A three-member panel of the High Court in Accra presided over by Justice Afia Serwah Asare-Botwe has overruled objections raised against the tendering of video and audio recordings in the ongoing alleged Coup trial.
Lawyers of Assistant Commissioner of Police (ACP) Benjamin Agordzo, Dr Frederick Yao Mac-Palm, and eight others on Monday, November 1, raised a series of objections against the tendering of the said recordings which were played in open court.
Ruling on the objection on Tuesday, November 2, 2021, the panel which also included Justice Hafisata Amaleboba and Justice Anthony Oppong said, “it is our view that the evidence on the hard drive are relevant for the determination of this case ..the fact the date is 2013 doesn’t make it inadmissible.”
On the issue of the violations of fundamental human rights by secret recording without a warrant, the court said, “We have looked at Section 70 of the ETA ..conclude that notwithstanding the fact that the communication was recorded without a warrant we find the communication admissible Act 18(2) gives the court the discretion to admit it.
The court said, regarding the seriousness of the charges it is in the public interest to admit them the said recordings in evidence.
To this end, the court said all objections relating to breach of rights including recording without a warrant have no merit and proceeded to admit the drive into evidence.
Assistant Commissioner of Police (ACP) Benjamin Agordzo, Dr. Frederick Mac-Palm, and eight others are standing trial for charges including conspiracy, High treason, and Abetment.
Staff Sergeant Awarf Sule, the military officer who recorded the videos and audios of the said meetings has given evidence and was in the process of tendering the recordings after they were played in open court.
On Monday, November 1, 2021, the defence lawyers for all the 10 accused persons raised objections that relate to the relevance of the hard drive which was being tendered.
Lawyers E.A Avordoagbor, counsel for Dr Mac Palm, the Chief Executive Officer of the Citadel Hospital at Aladjo observed that “we have sat in this court and have watched from beginning to end the videos and audios throughout and have noted that the period of recording indicated consistently 2013.”
He said “Our submission is that prima-facie this recording cannot by any stretch of the word be said to be relevant or related to prove the existence of commission of events between 2018 and 2019.
He argued further that, the hard drive which showed that the events were recorded in 2013 should be rejected outright.
Human Rights violations
While associating himself with the submissions of counsel for A1, Lawyer Victor Kodjogah Adawudu who is representing A2, A3,A7 and A9 added that “the videos and the audios we have watched on the hard drive about 70 videos each with its date and time. Each video contained date, time and events and roles played by different personalities some of whom include the accused persons. If this is being rendered as a composite hard drive every piece of this evidence that we have watched must meet the admissibility criteria.”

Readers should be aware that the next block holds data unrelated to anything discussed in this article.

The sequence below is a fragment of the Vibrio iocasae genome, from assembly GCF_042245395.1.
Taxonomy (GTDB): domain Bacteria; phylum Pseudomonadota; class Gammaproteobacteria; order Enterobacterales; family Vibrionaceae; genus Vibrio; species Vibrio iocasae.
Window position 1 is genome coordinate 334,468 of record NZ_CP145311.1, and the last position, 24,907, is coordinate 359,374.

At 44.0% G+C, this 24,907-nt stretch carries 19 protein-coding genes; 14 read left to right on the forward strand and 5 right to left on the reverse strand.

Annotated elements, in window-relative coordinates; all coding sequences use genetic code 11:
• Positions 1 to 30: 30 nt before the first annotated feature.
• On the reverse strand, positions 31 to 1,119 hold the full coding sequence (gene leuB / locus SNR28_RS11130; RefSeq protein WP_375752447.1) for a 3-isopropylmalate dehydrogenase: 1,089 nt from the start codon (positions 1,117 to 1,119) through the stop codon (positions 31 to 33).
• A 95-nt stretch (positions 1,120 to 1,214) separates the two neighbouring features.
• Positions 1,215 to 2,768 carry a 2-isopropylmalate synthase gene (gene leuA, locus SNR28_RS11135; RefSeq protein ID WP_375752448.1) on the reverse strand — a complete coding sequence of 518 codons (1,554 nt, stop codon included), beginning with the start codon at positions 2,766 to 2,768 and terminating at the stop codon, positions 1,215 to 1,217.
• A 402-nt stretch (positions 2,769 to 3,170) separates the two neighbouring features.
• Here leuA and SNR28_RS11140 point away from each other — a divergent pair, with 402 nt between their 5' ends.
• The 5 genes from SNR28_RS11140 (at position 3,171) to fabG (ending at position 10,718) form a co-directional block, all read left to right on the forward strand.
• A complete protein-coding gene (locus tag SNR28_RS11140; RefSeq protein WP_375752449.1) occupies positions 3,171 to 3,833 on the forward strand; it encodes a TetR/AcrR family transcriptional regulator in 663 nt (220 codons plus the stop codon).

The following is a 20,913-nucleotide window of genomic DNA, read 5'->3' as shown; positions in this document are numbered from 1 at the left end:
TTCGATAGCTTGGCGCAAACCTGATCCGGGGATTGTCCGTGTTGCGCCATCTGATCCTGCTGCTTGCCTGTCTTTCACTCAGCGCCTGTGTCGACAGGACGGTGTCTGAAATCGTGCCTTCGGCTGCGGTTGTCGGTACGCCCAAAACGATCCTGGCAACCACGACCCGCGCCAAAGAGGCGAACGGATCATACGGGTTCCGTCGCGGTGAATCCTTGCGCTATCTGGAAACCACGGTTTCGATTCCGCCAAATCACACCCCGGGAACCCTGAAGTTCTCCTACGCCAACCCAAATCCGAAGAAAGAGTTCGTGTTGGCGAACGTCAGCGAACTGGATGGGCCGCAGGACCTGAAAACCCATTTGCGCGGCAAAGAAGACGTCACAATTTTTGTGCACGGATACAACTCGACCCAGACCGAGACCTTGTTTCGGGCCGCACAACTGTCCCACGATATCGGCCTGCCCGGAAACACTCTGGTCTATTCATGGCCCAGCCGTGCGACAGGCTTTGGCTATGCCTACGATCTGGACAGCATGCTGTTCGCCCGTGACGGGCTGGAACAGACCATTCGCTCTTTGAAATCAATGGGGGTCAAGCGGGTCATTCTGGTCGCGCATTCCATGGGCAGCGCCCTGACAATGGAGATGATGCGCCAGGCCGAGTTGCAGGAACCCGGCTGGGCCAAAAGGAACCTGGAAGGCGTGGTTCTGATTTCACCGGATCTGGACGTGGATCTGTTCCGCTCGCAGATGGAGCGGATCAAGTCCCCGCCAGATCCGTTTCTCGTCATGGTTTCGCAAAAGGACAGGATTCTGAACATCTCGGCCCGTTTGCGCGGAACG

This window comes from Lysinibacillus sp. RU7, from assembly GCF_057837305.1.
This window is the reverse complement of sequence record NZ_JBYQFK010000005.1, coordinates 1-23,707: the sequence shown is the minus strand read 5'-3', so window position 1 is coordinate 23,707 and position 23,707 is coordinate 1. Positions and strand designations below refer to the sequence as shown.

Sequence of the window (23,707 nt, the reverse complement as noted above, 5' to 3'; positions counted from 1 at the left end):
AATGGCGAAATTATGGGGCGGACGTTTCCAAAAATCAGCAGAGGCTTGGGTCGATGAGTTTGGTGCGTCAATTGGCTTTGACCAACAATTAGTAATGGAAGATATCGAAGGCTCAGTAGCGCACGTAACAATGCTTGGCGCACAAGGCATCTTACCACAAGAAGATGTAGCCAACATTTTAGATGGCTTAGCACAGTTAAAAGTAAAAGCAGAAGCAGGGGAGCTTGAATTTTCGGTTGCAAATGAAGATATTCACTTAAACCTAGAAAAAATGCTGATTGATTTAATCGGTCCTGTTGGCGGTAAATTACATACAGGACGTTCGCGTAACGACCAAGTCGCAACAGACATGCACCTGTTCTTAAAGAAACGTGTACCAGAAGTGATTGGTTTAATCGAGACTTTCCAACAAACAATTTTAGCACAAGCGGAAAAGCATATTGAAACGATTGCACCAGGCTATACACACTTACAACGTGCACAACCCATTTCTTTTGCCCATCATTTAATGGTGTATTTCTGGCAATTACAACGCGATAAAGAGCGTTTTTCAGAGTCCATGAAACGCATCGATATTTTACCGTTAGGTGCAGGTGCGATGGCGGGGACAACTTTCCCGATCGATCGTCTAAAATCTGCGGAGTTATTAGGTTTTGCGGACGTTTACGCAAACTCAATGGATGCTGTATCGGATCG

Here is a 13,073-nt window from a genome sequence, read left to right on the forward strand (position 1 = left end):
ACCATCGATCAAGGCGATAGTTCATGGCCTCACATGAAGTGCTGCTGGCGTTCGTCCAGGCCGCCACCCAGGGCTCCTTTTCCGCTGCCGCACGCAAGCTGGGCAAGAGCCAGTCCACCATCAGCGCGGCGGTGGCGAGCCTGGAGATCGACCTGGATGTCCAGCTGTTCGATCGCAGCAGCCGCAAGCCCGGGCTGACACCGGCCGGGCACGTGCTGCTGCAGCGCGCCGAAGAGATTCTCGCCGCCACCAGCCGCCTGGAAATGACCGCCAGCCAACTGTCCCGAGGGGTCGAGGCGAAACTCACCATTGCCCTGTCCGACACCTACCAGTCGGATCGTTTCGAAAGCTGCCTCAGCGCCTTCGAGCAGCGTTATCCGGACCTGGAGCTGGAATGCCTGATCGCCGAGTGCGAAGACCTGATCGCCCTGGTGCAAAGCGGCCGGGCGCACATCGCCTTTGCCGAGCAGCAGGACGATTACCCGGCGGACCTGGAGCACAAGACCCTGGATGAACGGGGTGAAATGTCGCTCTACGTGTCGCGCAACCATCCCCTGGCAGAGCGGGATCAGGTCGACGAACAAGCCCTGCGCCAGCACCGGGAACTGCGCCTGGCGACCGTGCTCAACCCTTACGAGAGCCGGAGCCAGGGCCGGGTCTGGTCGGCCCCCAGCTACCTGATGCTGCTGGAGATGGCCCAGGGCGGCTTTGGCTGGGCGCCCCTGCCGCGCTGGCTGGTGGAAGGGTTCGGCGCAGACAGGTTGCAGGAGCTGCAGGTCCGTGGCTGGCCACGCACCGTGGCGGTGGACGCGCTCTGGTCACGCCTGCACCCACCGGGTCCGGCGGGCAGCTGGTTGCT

“It is our position that the hard drive or pieces of evidence that have been shown should be admitted individually so that it will meet the criteria of admissibility.”
Lawyer Adawudu argued further that, “The pieces of videos we have seen that are being rendered, violate the fundamental human rights of the accused persons.
“This was obtained in violation of the accused persons’ rights by indulging in secret recording. The Supreme Court has made pronouncements on secret recordings. We are saying also that in one of the videos one of the accused persons made a telephone call with a third party and that phone call has been recorded without any permission,” he argued.
He added that “It is on record that before the commencement of the secret recording by the witness PW1 and PW2 told the court that, they had meetings at national security on the modalities of the investigations and recording of the alleged perpetrators,” he noted.
The recordings he said were obtained without a warrant which is contrary to Article 18:2 of the constitution.
Counsel for A4, Lawyer Anthony Lartey for his part argued against the tendering of all the videos and audios on the ground that they are not original as per section 165 of the Evidence Act.
He argued that these videos and audios are not original because they are not the unedited or raw footage of what was allegedly recorded by the witness.
All the other defence lawyers associated themselves with the submissions made and urged the court to reject the recordings.
The Director of Public Prosecution (DPP), Mrs Yvonne Atakora Obuobisa, said, the documents the witness sought to tender are relevant as it pertained to his credibility as a witness.
According to the DPP, the witness has talked about certain acts he was inclined in which are extremely important to the determination of this case and excluding this evidence will jeopardize the understanding of this entire case.
She said, per Section 51:1 of the Evidence Act, it is relevant and must be admitted.
On the issue as to the time the videos were recorded, she said, “This tape was procured by the Ghana Armed Forces and have the original.”
“The 2013 that comes on the video is the original date of the device and the original date when it was first used. The fact that this date has not changed strengthens the case of the prosecution and lends credence to the fact that the dates were not altered or changed in any way,” she stated.
Source: Kasapafmonline.com/Murtala Inusah